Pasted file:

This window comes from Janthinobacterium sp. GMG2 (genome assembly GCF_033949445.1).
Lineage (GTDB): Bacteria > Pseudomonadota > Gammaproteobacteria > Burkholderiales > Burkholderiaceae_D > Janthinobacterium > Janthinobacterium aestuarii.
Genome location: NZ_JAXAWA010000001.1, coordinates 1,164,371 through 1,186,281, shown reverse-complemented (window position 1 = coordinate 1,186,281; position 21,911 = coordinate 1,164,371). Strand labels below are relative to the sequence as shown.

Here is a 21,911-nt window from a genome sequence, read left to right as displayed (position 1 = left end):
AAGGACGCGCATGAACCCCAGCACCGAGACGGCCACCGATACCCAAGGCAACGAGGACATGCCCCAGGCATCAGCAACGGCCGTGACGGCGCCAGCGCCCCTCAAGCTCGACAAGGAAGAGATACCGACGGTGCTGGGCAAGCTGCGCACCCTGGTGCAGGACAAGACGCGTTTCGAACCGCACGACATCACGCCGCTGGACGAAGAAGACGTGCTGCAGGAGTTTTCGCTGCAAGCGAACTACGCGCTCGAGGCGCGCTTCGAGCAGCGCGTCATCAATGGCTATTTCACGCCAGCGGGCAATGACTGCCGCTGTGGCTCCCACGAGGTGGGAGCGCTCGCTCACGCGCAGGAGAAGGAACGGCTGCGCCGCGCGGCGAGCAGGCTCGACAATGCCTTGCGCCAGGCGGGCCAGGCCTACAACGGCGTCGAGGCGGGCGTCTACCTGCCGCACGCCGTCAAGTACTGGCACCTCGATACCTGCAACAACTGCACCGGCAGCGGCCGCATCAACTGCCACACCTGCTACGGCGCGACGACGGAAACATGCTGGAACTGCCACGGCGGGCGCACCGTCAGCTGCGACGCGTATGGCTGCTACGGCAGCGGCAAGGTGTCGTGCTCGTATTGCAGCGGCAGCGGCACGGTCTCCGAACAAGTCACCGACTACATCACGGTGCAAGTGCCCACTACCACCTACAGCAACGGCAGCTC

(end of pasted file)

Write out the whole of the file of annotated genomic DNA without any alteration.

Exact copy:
This window comes from Janthinobacterium sp. GMG2 (genome assembly GCF_033949445.1).
Lineage (GTDB): Bacteria > Pseudomonadota > Gammaproteobacteria > Burkholderiales > Burkholderiaceae_D > Janthinobacterium > Janthinobacterium aestuarii.
Genome location: NZ_JAXAWA010000001.1, coordinates 1,164,371 through 1,186,281, shown reverse-complemented (window position 1 = coordinate 1,186,281; position 21,911 = coordinate 1,164,371). Strand labels below are relative to the sequence as shown.

Here is a 21,911-nt window from a genome sequence, read left to right as displayed (position 1 = left end):
AAGGACGCGCATGAACCCCAGCACCGAGACGGCCACCGATACCCAAGGCAACGAGGACATGCCCCAGGCATCAGCAACGGCCGTGACGGCGCCAGCGCCCCTCAAGCTCGACAAGGAAGAGATACCGACGGTGCTGGGCAAGCTGCGCACCCTGGTGCAGGACAAGACGCGTTTCGAACCGCACGACATCACGCCGCTGGACGAAGAAGACGTGCTGCAGGAGTTTTCGCTGCAAGCGAACTACGCGCTCGAGGCGCGCTTCGAGCAGCGCGTCATCAATGGCTATTTCACGCCAGCGGGCAATGACTGCCGCTGTGGCTCCCACGAGGTGGGAGCGCTCGCTCACGCGCAGGAGAAGGAACGGCTGCGCCGCGCGGCGAGCAGGCTCGACAATGCCTTGCGCCAGGCGGGCCAGGCCTACAACGGCGTCGAGGCGGGCGTCTACCTGCCGCACGCCGTCAAGTACTGGCACCTCGATACCTGCAACAACTGCACCGGCAGCGGCCGCATCAACTGCCACACCTGCTACGGCGCGACGACGGAAACATGCTGGAACTGCCACGGCGGGCGCACCGTCAGCTGCGACGCGTATGGCTGCTACGGCAGCGGCAAGGTGTCGTGCTCGTATTGCAGCGGCAGCGGCACGGTCTCCGAACAAGTCACCGACTACATCACGGTGCAAGTGCCCACTACCACCTACAGCAACGGCAGCTC